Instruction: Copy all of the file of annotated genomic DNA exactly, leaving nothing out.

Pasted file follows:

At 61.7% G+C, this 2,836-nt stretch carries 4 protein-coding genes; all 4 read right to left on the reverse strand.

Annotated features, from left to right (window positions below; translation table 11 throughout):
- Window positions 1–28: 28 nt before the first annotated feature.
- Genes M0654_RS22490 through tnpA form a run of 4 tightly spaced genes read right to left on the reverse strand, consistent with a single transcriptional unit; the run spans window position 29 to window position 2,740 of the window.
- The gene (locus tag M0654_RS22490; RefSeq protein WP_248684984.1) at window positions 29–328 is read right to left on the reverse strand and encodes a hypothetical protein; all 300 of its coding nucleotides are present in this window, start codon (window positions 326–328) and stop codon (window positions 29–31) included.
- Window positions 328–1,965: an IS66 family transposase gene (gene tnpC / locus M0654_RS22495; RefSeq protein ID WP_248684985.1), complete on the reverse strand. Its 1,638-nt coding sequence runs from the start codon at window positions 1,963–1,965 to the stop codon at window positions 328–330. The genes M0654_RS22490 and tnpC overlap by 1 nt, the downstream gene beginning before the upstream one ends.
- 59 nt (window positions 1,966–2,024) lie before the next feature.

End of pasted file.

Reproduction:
At 61.7% G+C, this 2,836-nt stretch carries 4 protein-coding genes; all 4 read right to left on the reverse strand.

Annotated features, from left to right (window positions below; translation table 11 throughout):
- Window positions 1–28: 28 nt before the first annotated feature.
- Genes M0654_RS22490 through tnpA form a run of 4 tightly spaced genes read right to left on the reverse strand, consistent with a single transcriptional unit; the run spans window position 29 to window position 2,740 of the window.
- The gene (locus tag M0654_RS22490; RefSeq protein WP_248684984.1) at window positions 29–328 is read right to left on the reverse strand and encodes a hypothetical protein; all 300 of its coding nucleotides are present in this window, start codon (window positions 326–328) and stop codon (window positions 29–31) included.
- Window positions 328–1,965: an IS66 family transposase gene (gene tnpC / locus M0654_RS22495; RefSeq protein ID WP_248684985.1), complete on the reverse strand. Its 1,638-nt coding sequence runs from the start codon at window positions 1,963–1,965 to the stop codon at window positions 328–330. The genes M0654_RS22490 and tnpC overlap by 1 nt, the downstream gene beginning before the upstream one ends.
- 59 nt (window positions 1,966–2,024) lie before the next feature.